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Civility Definition featured in Columbus, Georgia’s Ledger-Enquirer

Civility Definition featured in Columbus, Georgia's Ledger-EnquirerLast week saw the Institute’s definition of civility featured in Columbus, Georgia’s Ledger-Enquirer. As part of his November 22 column, The Word for Today, and for the Holidays, executive editor Dimon Kendrick-Holmes quotes it in full:

Claiming and caring for one’s identity, needs and beliefs without degrading someone else’s in the process.

And he comments astutely that it is as applicable around the Thanksgiving table — among relatives with whom one may have significant personal and political differences — as it is in Congress’ hallowed halls.

The proof, he writes, is in his own personal history. Kendrick-Holmes recounts a visit from some eight years past in which he — a veteran — opened his home to a set of relatives who had come to protest at the army base at Fort Benning, just outside of Columbus.

There were some awkward moments, he writes, like when his house guests thought it wonderful that he had spent four years living abroad, only to find out — to their chagrin — that it was as part of a military assignment.

But civility saved the day.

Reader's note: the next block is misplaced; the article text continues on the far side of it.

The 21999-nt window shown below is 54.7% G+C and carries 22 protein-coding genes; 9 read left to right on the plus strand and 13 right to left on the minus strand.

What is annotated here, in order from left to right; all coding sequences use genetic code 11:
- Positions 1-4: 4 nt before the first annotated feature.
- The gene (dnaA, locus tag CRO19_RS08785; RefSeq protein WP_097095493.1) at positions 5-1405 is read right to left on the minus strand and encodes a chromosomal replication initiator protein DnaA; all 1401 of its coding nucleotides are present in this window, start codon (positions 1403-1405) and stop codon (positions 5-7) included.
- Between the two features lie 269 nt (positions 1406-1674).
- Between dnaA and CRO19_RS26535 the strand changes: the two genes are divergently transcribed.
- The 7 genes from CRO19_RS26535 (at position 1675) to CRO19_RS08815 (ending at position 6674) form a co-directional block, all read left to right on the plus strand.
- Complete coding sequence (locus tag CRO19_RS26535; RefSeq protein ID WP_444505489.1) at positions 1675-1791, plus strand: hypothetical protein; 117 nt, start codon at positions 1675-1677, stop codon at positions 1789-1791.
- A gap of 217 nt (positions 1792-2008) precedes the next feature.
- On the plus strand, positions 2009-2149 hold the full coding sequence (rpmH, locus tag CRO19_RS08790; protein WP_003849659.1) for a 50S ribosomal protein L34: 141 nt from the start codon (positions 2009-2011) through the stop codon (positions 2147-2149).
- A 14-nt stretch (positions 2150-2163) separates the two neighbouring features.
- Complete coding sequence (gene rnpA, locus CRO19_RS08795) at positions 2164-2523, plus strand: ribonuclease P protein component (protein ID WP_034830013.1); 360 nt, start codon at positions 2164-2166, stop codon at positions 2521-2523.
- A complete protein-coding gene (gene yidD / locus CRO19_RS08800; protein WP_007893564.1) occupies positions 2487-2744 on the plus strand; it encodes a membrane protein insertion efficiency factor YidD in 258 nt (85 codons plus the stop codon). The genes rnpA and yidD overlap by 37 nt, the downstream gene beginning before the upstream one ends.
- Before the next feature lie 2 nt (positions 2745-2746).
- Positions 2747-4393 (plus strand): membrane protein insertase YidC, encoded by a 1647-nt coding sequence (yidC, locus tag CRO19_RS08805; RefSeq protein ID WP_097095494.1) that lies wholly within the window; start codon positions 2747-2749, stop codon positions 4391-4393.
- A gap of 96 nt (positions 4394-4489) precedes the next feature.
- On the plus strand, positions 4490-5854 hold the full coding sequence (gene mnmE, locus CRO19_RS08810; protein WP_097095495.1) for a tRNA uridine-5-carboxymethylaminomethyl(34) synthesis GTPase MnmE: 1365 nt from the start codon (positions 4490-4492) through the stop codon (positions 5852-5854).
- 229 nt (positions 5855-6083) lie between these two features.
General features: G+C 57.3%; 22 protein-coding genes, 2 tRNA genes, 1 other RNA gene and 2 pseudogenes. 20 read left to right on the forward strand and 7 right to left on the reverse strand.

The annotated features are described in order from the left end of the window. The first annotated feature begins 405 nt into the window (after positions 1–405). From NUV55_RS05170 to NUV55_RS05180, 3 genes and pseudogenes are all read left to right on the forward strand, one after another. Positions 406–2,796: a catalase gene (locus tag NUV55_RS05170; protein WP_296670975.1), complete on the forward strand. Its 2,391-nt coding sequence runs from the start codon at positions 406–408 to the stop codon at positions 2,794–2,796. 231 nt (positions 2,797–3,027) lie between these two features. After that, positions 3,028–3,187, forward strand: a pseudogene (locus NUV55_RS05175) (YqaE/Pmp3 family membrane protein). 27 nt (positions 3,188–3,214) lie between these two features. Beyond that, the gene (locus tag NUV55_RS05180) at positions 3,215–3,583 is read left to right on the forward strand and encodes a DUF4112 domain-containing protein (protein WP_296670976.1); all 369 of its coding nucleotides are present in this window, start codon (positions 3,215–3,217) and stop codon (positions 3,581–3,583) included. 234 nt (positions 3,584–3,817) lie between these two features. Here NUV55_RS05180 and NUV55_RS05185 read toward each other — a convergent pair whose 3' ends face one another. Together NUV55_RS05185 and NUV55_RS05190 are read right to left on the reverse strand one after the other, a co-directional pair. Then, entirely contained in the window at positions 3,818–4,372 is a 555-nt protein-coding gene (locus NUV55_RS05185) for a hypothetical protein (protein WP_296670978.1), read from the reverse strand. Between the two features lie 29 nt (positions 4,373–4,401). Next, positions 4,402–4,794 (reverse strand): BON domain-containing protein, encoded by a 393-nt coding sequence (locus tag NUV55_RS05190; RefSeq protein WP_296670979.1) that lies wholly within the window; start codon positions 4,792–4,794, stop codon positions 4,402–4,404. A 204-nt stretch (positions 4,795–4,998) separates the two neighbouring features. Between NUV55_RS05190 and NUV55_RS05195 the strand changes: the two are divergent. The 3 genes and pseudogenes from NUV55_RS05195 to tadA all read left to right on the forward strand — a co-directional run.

Civility, he writes, allows us to focus on the things you have in common, and try to listen and learn about a few things you don’t. And it insists that — from literature, to shape note singing, to the state of education in America — there are always more topics of conversation that bring us together than split us apart.

We asked Dimon Kendrick-Holmes why he chose the Institute’s particular definition of the word. And here is what he said: the usual web dictionaries weren’t giving me much more than “politeness” and “courtesy”. And when I typed “define civility” in Google, the Institute’s definition really stood out.

Dimon Kendrick-Holmes isn’t the only person who thinks so. And his column in the Ledger-Enquirer is just the latest example of how the Institute’s definition of civility — and its insistence on a more civil discourse at every level of society — continues to spread. But it cannot spread alone.

If you want to add your voice to the chorus calling for civility, click through and join the Institute for Civility in Government today. If you support the institute’s core values, and its mission to facilitate dialogue and teach respect, click here to make a donation.

And certainly, as Dimon Kendrick-Holmes tells us in his column: let’s all focus a little bit on civility this holiday season.

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